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Bill Murray Agreed To Star In Ghostbusters Under One Condition

Hollywood history is littered with stories about actors who had specific demands before they agreed to sign up for a particular project. However, if these performers had the gift of foresight and knew just how successful some of those movies or TV shows would go on to be, perhaps they'd have been more enthusiastic about accepting their parts as soon as they were approached. Of course, it doesn't hurt to have some leverage over Hollywood's studio elites, and Bill Murray used his power to his advantage prior to accepting the role of Dr. Peter Venkman in 1984's "Ghostbusters."

These days, it's impossible to imagine the "Ghostbusters" without any of its original stars involved, but none of them could have predicted that the movie would become a massive hit that spawned a successful franchise that's still going strong. Back when the movie was an unproven idea, though, Bill Murray had ambitions to move away from the types of comedy roles that made him a household name. He only agreed to star in "Ghostbusters" as he saw it as a means to an end, and he made the studio agree to one condition before he boarded the spooky comedy about ghost hunters in NYC.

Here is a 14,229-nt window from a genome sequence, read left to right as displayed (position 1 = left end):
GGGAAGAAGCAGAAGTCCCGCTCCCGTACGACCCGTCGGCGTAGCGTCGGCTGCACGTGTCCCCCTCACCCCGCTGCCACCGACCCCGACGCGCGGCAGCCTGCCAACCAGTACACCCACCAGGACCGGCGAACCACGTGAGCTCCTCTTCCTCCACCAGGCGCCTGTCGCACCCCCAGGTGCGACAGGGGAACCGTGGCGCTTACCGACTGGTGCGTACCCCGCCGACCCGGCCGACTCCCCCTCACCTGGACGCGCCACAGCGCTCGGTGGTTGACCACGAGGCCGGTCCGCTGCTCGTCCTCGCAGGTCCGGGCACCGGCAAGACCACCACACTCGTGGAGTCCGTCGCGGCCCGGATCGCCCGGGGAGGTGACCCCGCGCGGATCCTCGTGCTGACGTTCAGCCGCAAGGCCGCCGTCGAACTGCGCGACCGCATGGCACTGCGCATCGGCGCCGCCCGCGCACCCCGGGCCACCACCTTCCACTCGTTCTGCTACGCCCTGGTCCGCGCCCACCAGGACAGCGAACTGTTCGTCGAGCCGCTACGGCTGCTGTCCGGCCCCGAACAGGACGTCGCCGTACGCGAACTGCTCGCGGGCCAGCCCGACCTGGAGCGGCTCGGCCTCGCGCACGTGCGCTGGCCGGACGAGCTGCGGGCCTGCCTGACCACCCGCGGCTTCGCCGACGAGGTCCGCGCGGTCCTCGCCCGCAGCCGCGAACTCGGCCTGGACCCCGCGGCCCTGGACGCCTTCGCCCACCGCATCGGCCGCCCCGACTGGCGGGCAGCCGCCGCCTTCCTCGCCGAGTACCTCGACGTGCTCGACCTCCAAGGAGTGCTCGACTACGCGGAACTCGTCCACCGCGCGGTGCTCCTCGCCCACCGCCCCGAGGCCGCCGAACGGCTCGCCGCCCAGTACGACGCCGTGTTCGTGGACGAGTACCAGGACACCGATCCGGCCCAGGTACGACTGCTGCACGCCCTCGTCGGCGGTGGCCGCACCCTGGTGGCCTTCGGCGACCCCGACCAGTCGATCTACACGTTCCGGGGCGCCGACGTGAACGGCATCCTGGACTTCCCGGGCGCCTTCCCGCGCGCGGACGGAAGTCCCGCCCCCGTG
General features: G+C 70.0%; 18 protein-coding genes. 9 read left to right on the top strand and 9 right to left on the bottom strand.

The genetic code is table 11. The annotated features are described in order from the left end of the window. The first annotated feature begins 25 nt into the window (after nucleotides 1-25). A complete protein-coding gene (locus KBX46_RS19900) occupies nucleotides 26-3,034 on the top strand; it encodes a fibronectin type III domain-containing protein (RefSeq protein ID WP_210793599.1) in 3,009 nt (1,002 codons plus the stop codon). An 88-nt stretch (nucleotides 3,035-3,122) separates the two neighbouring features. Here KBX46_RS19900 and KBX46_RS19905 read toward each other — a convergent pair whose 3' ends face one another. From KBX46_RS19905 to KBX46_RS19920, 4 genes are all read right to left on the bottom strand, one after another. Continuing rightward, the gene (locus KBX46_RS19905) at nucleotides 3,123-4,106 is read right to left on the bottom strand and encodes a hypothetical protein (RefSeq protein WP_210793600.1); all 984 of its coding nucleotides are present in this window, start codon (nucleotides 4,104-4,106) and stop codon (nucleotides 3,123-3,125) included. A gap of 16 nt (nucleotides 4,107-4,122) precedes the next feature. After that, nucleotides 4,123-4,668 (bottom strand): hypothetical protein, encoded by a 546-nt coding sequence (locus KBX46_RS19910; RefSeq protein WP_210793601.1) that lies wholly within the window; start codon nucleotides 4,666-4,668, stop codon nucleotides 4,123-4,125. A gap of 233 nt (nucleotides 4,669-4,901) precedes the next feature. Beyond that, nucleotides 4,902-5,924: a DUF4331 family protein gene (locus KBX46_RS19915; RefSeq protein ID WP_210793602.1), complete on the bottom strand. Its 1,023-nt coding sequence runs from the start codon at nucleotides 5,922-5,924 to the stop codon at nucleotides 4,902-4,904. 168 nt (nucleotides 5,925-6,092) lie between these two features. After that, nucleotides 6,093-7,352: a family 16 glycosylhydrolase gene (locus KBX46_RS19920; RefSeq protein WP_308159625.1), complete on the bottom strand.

Bill Murray only agreed to star in Ghostbusters so that he could get his passion project made

Bill Murray isn't the type of actor who accepts a role simply for financial gain. In the early 1980s, he was adamant about adapting W. Somerset Maugham's 1944 novel "The Razor's Edge" as he wanted to do a drama and expand his artistic palette. Unfortunately, movies cost money, and Murray, along with director John Byrum, needed a few million dollars to bring their passion project to the screen.

Enter Columbia Pictures, whose executives were more than happy to foot the bill for "The Razor's Edge" — if Murray agreed to join the cast of "Ghostbusters." According to Byrum, it was Dan Aykroyd who gave Murray the idea to issue the condition to Columbia after he showed initial reluctance to star in the franchise-spawning mega-hit. The studio was more than happy to accept his demand and the rest is, as they say, history (per Biography Channel).

"The Razor's Edge" was also released in 1984. However, unlike "Ghostbusters," the film bombed (via Box Office Mojo).